Synonyms and Trade Names (partial list): Aahepta, Agroceres, Baskalor, Drinox, Drinox H-34, Heptachlorane, Heptagran, Heptagranox, Heptamak, Heptamul, Heptasol, Heptox, Soleptax, Rhodiachlor, Veliscol 104, Veliscol heptachlor.
Appearance: White to light tan, waxy solid or crystals with a camphor-like odour.


Heptachlor is a non-systemic stomach and contact insecticide, used primarily against soil insects and termites. It has also been used against cotton insects, grasshoppers, some crop pests and to combat malaria. Heptachlor is highly insoluble in water and is soluble in organic solvents. It is quite volatile and can be expected to partition into the atmosphere as a result. It binds readily to aquatic sediments and bioconcentrates in the fat of living organisms. Heptachlor is metabolised in animals to heptachlor epoxide, whose toxicity is similar to that of heptachlor, and which may also be stored in animal fat.

The use of heptachlor has been banned in Cyprus, Ecuador, the EU, Portugal, Singapore, Sweden, Switzerland and Turkey. Its use is severely restricted in Argentina, Israel, Austria, Canada, Czechoslovakia, Denmark, Finland, Japan, New Zealand, Philippines, USA and USSR.

Usage in South East Asia


Used or Found in Country?

Years of Usage

Regulatory Controls







Banned in 1992



1980- 1989

Banned in 1990




Banned in 1988



Never registered for use



Banned in 1989

Viet Nam


Banned in 1992

(table references)

Potential Effects on Humans

There is no information on accidental or suicidal intoxication by heptachlor in humans. 

A study of workers from a plant involved in the production of heptachlor and Endrin found a significant increase in bladder cancer. This result was unexpected as no known bladder carcinogens were used at the plant, however, the small number of deaths (3) makes interpretation of these findings difficult. No deaths from liver or biliary tract cancer were observed, although mortality from cerebrovascular disease was higher than expected. There is limited evidence that cyclodienes such as heptachlor may affect immune responses.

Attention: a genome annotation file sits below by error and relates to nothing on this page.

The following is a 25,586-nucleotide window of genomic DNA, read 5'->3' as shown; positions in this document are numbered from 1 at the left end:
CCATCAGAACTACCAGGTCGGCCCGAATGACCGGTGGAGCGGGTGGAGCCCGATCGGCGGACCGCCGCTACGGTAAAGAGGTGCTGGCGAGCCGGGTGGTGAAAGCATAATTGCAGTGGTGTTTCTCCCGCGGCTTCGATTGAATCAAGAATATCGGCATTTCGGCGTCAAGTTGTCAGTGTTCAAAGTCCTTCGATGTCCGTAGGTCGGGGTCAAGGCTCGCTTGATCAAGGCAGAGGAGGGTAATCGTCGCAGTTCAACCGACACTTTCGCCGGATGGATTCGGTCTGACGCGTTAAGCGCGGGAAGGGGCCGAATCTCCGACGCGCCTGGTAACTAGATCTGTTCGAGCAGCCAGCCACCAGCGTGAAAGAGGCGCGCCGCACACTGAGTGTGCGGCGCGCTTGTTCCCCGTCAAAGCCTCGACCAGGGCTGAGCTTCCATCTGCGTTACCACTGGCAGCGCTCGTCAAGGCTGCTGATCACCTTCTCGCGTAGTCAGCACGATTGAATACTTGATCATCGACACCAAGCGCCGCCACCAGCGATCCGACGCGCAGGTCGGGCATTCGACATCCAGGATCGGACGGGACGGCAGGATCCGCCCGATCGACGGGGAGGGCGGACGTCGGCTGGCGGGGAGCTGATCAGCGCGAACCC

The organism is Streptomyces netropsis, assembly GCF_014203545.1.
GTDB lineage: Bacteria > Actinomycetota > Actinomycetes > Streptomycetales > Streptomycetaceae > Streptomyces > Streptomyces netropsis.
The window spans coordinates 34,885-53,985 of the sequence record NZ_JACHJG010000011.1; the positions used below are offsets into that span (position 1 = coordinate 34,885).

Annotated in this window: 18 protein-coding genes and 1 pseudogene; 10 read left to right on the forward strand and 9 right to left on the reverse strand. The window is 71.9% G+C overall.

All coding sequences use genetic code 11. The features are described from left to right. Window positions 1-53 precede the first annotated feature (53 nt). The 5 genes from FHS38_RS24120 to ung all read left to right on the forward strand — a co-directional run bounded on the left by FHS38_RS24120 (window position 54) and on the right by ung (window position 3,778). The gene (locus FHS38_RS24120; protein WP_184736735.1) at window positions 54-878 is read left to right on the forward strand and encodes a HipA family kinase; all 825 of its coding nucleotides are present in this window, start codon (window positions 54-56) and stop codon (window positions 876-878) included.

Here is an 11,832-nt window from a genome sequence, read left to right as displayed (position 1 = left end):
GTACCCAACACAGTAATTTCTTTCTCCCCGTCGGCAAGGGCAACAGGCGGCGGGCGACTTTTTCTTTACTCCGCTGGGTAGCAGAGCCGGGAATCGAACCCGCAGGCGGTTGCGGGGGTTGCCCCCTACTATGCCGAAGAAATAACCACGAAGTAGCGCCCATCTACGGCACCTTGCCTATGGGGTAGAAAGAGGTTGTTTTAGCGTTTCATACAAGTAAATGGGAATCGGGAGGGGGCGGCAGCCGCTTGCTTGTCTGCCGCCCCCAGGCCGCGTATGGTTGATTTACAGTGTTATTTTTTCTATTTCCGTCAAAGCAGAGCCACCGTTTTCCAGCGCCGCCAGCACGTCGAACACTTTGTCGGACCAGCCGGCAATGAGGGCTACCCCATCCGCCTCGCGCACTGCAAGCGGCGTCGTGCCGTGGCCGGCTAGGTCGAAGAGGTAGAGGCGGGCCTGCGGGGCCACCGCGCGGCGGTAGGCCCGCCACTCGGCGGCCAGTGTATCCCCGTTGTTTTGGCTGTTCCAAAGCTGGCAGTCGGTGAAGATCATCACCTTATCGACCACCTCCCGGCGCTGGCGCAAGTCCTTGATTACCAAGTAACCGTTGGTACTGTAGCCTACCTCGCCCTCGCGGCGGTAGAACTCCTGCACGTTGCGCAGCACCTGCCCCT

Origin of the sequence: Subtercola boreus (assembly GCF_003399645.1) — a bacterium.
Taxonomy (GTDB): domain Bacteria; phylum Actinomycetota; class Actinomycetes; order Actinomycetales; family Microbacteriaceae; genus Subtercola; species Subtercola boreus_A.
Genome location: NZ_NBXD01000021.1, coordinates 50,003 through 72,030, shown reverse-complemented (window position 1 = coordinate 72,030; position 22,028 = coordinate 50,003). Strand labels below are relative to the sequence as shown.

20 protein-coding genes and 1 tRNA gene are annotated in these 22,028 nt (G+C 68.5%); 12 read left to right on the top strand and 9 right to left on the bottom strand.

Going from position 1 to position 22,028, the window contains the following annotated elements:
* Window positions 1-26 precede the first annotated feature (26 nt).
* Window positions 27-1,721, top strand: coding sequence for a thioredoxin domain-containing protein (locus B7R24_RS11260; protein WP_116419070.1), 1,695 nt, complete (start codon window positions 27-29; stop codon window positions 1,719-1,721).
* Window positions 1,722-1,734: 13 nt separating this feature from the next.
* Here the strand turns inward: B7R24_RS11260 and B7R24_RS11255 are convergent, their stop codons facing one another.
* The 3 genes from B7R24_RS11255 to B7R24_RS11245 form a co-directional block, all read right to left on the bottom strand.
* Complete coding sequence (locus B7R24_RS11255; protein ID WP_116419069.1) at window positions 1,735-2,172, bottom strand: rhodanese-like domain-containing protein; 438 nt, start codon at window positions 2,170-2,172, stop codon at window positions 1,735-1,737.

IARC has classified heptachlor as a possible human carcinogen (Group 2B).

Potential Effects on Animals

Symptoms of Heptachlor exposure in animals include tremors and convulsions.

The acute oral LD50 of heptachlor in laboratory animals is in the range of 40 mg/kg body weight in rats to 116 mg/kg in rabbits. Groups of male and female rats were administered daily doses of heptachlor orally beginning at 4 months of age, and continuing for 200 days. All the animals in the 50 and 100 mg/kg groups died by the 10th day of exposure. Three animals in the 5 mg/kg group and 1 in the control died before the end of the study. Beginning on the 50th day to the study, hyper-reflexia, dyspnoea and convulsions were observed in the rats exposed to 5 mg/kg. Histological examination revealed fatty degeneration of the liver cells and moderate fatty infiltration of the epithelium of the renal tubules in the 5 mg/kg exposed group.

In a reproduction study, rats were fed diets containing heptachlor in their diet throughout three generations. Mortality of pups in the 10 mg/kg group was slightly increased during the second and third weeks after birth in the second generation only. No adverse effects were observed in the lower dose levels. WHO has reported no evidence of teratogenicity of heptachlor in rats and rabbits. IARC has concluded that, while there is inadequate evidence for the carcinogenicity of heptachlor in humans, there is sufficient evidence in experimental animals.